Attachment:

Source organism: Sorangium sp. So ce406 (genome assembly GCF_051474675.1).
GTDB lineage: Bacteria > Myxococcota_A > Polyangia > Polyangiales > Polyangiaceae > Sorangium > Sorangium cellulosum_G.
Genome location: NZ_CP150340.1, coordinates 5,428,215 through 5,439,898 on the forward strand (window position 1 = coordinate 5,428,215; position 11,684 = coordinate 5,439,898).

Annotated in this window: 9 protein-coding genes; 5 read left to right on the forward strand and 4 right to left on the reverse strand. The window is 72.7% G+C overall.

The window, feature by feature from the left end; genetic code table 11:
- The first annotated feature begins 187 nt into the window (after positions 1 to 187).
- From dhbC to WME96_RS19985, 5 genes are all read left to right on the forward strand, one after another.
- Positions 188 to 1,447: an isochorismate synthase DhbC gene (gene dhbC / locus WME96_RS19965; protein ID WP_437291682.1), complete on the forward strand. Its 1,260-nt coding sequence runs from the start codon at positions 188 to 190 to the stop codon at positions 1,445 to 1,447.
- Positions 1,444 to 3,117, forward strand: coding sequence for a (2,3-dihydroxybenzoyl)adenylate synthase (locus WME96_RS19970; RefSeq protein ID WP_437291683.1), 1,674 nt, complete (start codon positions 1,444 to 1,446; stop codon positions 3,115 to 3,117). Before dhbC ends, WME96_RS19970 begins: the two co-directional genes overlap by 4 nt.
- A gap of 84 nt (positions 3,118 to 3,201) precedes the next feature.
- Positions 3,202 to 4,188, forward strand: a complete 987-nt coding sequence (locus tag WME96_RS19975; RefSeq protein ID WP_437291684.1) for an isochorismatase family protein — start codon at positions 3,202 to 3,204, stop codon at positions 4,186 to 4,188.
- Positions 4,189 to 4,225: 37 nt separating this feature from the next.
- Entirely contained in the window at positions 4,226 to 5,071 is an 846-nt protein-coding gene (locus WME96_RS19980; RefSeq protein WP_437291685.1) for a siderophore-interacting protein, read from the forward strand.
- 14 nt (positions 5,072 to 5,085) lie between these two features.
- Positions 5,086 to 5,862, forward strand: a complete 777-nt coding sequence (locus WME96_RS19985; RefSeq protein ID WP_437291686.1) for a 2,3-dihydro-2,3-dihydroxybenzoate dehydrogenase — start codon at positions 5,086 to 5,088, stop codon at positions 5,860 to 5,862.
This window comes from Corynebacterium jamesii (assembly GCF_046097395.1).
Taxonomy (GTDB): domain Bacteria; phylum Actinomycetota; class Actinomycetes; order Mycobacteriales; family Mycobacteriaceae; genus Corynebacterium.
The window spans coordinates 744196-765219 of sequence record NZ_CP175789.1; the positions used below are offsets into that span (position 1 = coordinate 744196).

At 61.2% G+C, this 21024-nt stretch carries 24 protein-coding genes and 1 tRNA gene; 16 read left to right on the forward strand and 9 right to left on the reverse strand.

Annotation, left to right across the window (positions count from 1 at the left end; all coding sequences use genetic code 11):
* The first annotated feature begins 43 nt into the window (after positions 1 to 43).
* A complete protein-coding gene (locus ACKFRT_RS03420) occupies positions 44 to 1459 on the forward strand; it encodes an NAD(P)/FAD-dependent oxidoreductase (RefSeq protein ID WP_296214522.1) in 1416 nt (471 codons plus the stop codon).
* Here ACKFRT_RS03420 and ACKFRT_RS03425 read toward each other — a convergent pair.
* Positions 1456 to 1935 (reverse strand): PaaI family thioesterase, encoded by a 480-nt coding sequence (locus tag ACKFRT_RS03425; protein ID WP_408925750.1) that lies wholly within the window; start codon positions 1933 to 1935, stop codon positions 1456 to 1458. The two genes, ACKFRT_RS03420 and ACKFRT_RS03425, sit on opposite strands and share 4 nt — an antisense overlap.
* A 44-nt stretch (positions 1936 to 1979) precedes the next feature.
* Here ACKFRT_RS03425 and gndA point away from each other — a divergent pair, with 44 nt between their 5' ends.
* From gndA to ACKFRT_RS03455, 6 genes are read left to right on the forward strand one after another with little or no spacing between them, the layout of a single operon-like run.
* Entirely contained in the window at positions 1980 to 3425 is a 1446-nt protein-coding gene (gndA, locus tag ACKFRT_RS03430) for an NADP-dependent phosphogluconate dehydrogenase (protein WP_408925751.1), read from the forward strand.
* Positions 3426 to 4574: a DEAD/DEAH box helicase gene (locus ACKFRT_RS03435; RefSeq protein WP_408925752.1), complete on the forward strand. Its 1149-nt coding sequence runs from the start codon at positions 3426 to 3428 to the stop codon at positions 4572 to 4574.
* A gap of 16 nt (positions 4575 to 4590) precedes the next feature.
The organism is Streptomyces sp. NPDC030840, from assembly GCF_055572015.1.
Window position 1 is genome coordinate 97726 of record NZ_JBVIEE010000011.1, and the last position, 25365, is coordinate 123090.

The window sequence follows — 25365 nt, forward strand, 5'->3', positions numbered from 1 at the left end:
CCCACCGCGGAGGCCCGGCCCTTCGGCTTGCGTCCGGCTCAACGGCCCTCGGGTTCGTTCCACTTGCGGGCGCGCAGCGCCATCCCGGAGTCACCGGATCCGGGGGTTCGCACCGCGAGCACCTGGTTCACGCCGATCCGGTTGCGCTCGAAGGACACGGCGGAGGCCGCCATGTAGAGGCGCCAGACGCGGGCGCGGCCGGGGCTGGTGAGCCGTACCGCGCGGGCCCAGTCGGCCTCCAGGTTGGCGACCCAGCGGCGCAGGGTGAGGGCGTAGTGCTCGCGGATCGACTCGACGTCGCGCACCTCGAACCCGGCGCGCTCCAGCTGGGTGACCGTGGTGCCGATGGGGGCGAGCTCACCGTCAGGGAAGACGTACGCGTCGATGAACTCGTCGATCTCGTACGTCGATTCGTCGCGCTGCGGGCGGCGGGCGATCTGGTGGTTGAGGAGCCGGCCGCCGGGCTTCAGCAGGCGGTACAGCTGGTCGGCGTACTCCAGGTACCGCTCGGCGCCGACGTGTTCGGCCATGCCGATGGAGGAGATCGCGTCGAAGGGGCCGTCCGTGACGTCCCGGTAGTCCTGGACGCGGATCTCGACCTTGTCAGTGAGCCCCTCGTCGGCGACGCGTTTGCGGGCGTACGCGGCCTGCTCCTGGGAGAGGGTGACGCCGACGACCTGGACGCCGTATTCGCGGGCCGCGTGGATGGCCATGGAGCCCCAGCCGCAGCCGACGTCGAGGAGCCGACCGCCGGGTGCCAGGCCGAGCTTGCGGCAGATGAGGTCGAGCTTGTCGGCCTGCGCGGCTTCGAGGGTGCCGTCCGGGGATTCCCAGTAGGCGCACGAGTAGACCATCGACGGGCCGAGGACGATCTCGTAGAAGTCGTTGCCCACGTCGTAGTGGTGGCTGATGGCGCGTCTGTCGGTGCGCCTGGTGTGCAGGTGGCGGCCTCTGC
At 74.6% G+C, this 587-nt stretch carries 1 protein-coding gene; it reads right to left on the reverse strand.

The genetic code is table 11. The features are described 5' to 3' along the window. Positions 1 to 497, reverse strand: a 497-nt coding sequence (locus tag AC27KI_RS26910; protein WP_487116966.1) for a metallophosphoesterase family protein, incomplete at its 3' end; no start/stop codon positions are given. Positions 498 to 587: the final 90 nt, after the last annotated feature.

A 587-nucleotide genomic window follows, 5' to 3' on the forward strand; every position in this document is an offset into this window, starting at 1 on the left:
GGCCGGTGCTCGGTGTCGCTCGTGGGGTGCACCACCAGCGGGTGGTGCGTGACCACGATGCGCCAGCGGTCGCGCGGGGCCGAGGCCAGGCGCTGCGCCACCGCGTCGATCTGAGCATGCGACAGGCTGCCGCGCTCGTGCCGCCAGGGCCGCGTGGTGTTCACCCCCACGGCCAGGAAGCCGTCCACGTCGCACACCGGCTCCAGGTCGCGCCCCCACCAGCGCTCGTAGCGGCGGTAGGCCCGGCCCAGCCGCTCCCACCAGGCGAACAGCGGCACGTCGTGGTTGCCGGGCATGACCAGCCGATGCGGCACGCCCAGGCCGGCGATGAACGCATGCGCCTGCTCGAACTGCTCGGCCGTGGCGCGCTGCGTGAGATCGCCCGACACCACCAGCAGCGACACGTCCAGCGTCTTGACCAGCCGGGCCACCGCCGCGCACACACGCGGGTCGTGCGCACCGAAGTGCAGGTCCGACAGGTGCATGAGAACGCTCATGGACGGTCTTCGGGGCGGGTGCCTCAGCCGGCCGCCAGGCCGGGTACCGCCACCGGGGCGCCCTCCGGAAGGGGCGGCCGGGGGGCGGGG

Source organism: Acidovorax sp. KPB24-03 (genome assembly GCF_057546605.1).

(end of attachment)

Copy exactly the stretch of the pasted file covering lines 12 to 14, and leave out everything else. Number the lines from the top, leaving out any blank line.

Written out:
- Positions 4,189 to 4,225: 37 nt separating this feature from the next.
- Entirely contained in the window at positions 4,226 to 5,071 is an 846-nt protein-coding gene (locus WME96_RS19980; RefSeq protein WP_437291685.1) for a siderophore-interacting protein, read from the forward strand.
- 14 nt (positions 5,072 to 5,085) lie between these two features.